“Joy to the World – He Came!”

 

“Joy to the world, the Lord is come!
Let earth receive her King;
Let every heart prepare Him room,
And heaven and nature sing,
And heaven and nature sing,
And heaven, and heaven, and nature sing.” (Isaac Watts)

Christmastime, as they say, is the most wonderful time of the year. Christmastime often brings with it sweet thoughts and times of reminiscing with loved ones over the years past.  There’s a celebration of joy in the atmosphere that isn’t felt as prominently during other times of the year.

But, I’m here to tell you that Christmastime is so much more than an emotional response to a holiday and family.  It’s more than the gathering of sweet fellowship and food.

Christmastime is a declaration of all God has wanted to do for mankind since the time He created him.  It’s the time we celebrate God’s love on display in holy determination to have that relationship with man that He so desired.

Christmastime is a celebration of the healing.  There was a rift that was torn by sin between God and man – now it comes together in an era of reconciliation and peace.

Isaiah prophesies of the means by which God ushers this in.  He said, “For unto us a child is born, unto us a son is given: and the government shall be upon his shoulder: and his name shall be called Wonderful, Counseller, The mighty God, The everlasting Father, The Prince of Peace,” (Isaiah 9:6).  This is the very foundation of the Christmas story.  Matthew picks it up and tells us in the New Testament,” And she shall bring forth a son, and thou shalt call his name JESUS: for he shall save his people from their sins,” (1:21). Mankind had fallen short of the glory of God, but this little baby had an assignment on His life to save people from their sins!

The Christmas story tells us that He is the fulfilled prophesy that states, “Behold, a virgin shall conceive, and bear a son, and shall call his name Immanuel,” (Isaiah 7:14). We see that come to pass in Matthew 1:23 which states He shall be called “Emmanuel, which being interpreted is, God with us.”

Down forty-two generations He traveled (Matthew 1:1-17) to be with us. That’s why the carols ring out, “Veiled in flesh the God-head see; Hail the incarnate Deity, Pleased as man with men to dwell, Jesus, our Emmanuel,” (Hark! The Harold Angels Sing – Charles Wesley). He was that “Word was made flesh, and dwelt among us, (and we beheld his glory, the glory as of the only begotten of the Father,) full of grace and truth,” (John 1:14).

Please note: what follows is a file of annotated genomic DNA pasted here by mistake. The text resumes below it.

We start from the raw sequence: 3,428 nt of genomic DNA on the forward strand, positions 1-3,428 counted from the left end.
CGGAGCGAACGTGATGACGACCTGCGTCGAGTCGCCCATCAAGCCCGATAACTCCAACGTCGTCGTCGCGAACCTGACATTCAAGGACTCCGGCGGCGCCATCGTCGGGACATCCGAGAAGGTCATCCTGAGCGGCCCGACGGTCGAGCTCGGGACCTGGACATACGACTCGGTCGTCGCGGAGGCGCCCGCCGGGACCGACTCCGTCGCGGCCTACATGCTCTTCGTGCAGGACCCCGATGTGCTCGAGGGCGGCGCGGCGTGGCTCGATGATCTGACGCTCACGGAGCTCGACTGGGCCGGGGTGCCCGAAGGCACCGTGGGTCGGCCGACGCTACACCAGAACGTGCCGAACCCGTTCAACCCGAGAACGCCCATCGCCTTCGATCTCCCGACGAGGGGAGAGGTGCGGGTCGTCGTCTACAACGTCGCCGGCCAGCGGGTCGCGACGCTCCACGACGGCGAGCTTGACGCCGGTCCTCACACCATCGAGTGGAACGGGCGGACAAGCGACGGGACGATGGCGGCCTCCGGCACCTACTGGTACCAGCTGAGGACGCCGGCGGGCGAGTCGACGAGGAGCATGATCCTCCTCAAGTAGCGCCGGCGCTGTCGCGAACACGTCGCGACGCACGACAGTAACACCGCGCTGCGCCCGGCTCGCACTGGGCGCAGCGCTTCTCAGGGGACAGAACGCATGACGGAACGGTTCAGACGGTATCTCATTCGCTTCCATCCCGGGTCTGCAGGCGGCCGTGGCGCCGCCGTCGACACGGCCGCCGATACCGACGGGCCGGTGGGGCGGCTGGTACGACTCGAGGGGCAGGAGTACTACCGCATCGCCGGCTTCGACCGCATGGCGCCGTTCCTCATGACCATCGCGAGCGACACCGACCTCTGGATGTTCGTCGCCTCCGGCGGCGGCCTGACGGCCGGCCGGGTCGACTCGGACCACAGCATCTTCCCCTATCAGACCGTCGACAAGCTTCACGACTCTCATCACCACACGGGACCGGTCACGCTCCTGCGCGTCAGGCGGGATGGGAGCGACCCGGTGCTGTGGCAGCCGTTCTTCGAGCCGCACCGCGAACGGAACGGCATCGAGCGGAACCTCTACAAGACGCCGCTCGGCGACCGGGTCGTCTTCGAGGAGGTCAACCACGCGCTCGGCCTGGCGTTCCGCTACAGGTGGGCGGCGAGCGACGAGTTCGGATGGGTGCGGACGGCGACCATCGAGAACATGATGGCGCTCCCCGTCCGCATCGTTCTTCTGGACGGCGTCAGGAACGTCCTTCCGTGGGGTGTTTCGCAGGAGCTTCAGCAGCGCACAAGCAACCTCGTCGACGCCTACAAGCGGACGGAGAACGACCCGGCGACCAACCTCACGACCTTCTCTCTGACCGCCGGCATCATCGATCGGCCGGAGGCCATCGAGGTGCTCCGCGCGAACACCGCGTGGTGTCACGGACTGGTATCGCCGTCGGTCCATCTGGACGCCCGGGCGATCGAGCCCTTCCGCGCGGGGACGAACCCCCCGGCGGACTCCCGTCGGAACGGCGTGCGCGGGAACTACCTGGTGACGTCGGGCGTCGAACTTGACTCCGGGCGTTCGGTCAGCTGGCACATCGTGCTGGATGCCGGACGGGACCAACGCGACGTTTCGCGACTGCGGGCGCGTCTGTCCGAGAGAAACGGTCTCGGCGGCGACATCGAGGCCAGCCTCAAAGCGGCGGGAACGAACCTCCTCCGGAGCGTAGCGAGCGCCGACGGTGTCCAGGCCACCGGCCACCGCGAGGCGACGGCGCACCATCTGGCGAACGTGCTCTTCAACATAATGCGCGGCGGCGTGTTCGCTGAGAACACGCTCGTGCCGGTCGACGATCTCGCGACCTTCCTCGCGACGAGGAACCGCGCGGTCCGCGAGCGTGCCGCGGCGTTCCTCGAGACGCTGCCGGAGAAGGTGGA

That’s why Luke lets us know, “He shall be great, and shall be called the Son of the Highest: and the Lord God shall give unto him the throne of his father David: And he shall reign over the house of Jacob for ever; and of his kingdom there shall be no end,” (Luke 1:32-33).

This is what the Christmas story is all about. Joy to the world – He came!

The Bible declares, “And she brought forth her firstborn son, and wrapped him in swaddling clothes, and laid him in a manger; because there was no room for them in the inn,” (Luke 2:7). He was shunned by the world with no one to care other than Mary and Joseph. Nonetheless, He came!

The angels proclaimed that night, “For unto you is born this day in the city of David a Saviour, which is Christ the Lord,” (Luke 2:11). The deliverance of all mankind made His way into the world. God’s plan of salvation broke through the flesh of humanity to rescue in the Spirit.

Joy to the world – He came!

God incarnate manifested Himself in the humility of man. He stepped off His throne in glory to dwell with a sinner like me. He pulled off His royal attire to associate with the filthy dregs of this life.

Joy to the world – He came!

Christmastime we celebrate His birth; we rejoice in His coming. But, that’s not the end of the Christmas story.

He came once so that He could come back again.  The first time He came He was encapsulated in His mother’s womb, riding on a donkey toward Bethlehem to be born. But, the true end of the Christmas story is the next time you see Him, He won’t be that same baby from the womb riding with His mama on a donkey.  He’ll be standing in the air riding the clouds of heaven.

The first time He came He was wrapped in swaddling clothes. The next time you see Him, He will stand before you as the King who broke free from the grave clothes that tried to bind Him, gaining the victory over the grave; gaining the victory over sin and death.